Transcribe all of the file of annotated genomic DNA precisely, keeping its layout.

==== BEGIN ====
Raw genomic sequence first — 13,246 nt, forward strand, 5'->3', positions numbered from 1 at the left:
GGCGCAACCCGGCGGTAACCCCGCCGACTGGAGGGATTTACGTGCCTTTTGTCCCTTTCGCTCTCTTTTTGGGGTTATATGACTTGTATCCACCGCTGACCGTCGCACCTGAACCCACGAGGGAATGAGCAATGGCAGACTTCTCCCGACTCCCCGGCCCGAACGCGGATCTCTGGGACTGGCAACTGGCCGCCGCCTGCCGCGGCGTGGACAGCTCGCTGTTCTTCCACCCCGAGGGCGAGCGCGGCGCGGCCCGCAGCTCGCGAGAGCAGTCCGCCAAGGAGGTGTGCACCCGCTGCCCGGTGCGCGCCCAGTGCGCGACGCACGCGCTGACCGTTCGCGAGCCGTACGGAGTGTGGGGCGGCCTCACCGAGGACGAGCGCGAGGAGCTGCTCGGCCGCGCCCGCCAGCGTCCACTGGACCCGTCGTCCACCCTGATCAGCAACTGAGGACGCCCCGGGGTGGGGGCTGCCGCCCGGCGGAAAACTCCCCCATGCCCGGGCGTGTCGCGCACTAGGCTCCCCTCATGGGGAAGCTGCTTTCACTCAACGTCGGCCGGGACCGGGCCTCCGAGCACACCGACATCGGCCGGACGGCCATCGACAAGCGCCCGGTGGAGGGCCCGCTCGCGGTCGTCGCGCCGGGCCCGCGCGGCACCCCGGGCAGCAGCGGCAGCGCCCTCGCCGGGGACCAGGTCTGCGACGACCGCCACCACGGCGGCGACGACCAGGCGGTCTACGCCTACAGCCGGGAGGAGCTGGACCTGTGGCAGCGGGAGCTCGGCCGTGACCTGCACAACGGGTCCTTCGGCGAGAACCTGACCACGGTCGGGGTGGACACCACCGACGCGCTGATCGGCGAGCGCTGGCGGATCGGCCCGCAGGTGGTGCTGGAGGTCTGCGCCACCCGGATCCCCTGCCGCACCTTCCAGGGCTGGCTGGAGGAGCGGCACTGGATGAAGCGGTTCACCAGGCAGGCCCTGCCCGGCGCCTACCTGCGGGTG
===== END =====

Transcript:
Raw genomic sequence first — 13,246 nt, forward strand, 5'->3', positions numbered from 1 at the left:
GGCGCAACCCGGCGGTAACCCCGCCGACTGGAGGGATTTACGTGCCTTTTGTCCCTTTCGCTCTCTTTTTGGGGTTATATGACTTGTATCCACCGCTGACCGTCGCACCTGAACCCACGAGGGAATGAGCAATGGCAGACTTCTCCCGACTCCCCGGCCCGAACGCGGATCTCTGGGACTGGCAACTGGCCGCCGCCTGCCGCGGCGTGGACAGCTCGCTGTTCTTCCACCCCGAGGGCGAGCGCGGCGCGGCCCGCAGCTCGCGAGAGCAGTCCGCCAAGGAGGTGTGCACCCGCTGCCCGGTGCGCGCCCAGTGCGCGACGCACGCGCTGACCGTTCGCGAGCCGTACGGAGTGTGGGGCGGCCTCACCGAGGACGAGCGCGAGGAGCTGCTCGGCCGCGCCCGCCAGCGTCCACTGGACCCGTCGTCCACCCTGATCAGCAACTGAGGACGCCCCGGGGTGGGGGCTGCCGCCCGGCGGAAAACTCCCCCATGCCCGGGCGTGTCGCGCACTAGGCTCCCCTCATGGGGAAGCTGCTTTCACTCAACGTCGGCCGGGACCGGGCCTCCGAGCACACCGACATCGGCCGGACGGCCATCGACAAGCGCCCGGTGGAGGGCCCGCTCGCGGTCGTCGCGCCGGGCCCGCGCGGCACCCCGGGCAGCAGCGGCAGCGCCCTCGCCGGGGACCAGGTCTGCGACGACCGCCACCACGGCGGCGACGACCAGGCGGTCTACGCCTACAGCCGGGAGGAGCTGGACCTGTGGCAGCGGGAGCTCGGCCGTGACCTGCACAACGGGTCCTTCGGCGAGAACCTGACCACGGTCGGGGTGGACACCACCGACGCGCTGATCGGCGAGCGCTGGCGGATCGGCCCGCAGGTGGTGCTGGAGGTCTGCGCCACCCGGATCCCCTGCCGCACCTTCCAGGGCTGGCTGGAGGAGCGGCACTGGATGAAGCGGTTCACCAGGCAGGCCCTGCCCGGCGCCTACCTGCGGGTG